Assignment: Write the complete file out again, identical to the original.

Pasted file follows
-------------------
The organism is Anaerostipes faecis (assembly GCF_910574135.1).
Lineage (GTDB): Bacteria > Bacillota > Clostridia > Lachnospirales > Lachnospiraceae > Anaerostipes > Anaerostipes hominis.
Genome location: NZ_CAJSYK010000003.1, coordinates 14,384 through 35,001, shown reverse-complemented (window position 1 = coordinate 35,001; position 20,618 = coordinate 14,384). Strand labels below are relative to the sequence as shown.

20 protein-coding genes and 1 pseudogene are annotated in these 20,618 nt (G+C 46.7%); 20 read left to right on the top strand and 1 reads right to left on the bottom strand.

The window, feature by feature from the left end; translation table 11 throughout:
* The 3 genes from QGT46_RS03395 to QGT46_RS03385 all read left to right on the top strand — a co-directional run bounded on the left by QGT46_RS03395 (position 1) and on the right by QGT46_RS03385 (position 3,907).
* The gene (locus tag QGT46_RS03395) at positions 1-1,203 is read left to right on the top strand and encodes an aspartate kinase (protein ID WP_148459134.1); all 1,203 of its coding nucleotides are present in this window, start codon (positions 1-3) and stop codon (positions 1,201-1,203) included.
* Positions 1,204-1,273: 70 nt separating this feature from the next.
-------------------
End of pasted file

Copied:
The organism is Anaerostipes faecis (assembly GCF_910574135.1).
Lineage (GTDB): Bacteria > Bacillota > Clostridia > Lachnospirales > Lachnospiraceae > Anaerostipes > Anaerostipes hominis.
Genome location: NZ_CAJSYK010000003.1, coordinates 14,384 through 35,001, shown reverse-complemented (window position 1 = coordinate 35,001; position 20,618 = coordinate 14,384). Strand labels below are relative to the sequence as shown.

20 protein-coding genes and 1 pseudogene are annotated in these 20,618 nt (G+C 46.7%); 20 read left to right on the top strand and 1 reads right to left on the bottom strand.

The window, feature by feature from the left end; translation table 11 throughout:
* The 3 genes from QGT46_RS03395 to QGT46_RS03385 all read left to right on the top strand — a co-directional run bounded on the left by QGT46_RS03395 (position 1) and on the right by QGT46_RS03385 (position 3,907).
* The gene (locus tag QGT46_RS03395) at positions 1-1,203 is read left to right on the top strand and encodes an aspartate kinase (protein ID WP_148459134.1); all 1,203 of its coding nucleotides are present in this window, start codon (positions 1-3) and stop codon (positions 1,201-1,203) included.
* Positions 1,204-1,273: 70 nt separating this feature from the next.